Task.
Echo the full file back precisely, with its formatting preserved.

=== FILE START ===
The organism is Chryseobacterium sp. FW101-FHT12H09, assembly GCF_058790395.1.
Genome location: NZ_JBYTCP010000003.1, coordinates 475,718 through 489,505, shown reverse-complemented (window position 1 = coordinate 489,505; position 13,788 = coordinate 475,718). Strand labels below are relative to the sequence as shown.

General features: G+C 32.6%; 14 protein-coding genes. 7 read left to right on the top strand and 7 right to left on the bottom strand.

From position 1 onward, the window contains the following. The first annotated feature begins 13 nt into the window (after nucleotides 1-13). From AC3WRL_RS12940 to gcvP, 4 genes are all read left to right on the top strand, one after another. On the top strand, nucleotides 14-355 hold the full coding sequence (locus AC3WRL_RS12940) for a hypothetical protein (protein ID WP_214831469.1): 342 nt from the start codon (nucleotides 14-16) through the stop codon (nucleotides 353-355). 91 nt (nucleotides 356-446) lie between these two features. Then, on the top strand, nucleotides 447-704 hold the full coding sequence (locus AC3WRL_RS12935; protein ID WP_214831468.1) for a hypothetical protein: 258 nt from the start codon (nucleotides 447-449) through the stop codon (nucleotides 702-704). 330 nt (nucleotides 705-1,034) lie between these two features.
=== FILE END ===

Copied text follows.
The organism is Chryseobacterium sp. FW101-FHT12H09, assembly GCF_058790395.1.
Genome location: NZ_JBYTCP010000003.1, coordinates 475,718 through 489,505, shown reverse-complemented (window position 1 = coordinate 489,505; position 13,788 = coordinate 475,718). Strand labels below are relative to the sequence as shown.

General features: G+C 32.6%; 14 protein-coding genes. 7 read left to right on the top strand and 7 right to left on the bottom strand.

From position 1 onward, the window contains the following. The first annotated feature begins 13 nt into the window (after nucleotides 1-13). From AC3WRL_RS12940 to gcvP, 4 genes are all read left to right on the top strand, one after another. On the top strand, nucleotides 14-355 hold the full coding sequence (locus AC3WRL_RS12940) for a hypothetical protein (protein ID WP_214831469.1): 342 nt from the start codon (nucleotides 14-16) through the stop codon (nucleotides 353-355). 91 nt (nucleotides 356-446) lie between these two features. Then, on the top strand, nucleotides 447-704 hold the full coding sequence (locus AC3WRL_RS12935; protein ID WP_214831468.1) for a hypothetical protein: 258 nt from the start codon (nucleotides 447-449) through the stop codon (nucleotides 702-704). 330 nt (nucleotides 705-1,034) lie between these two features.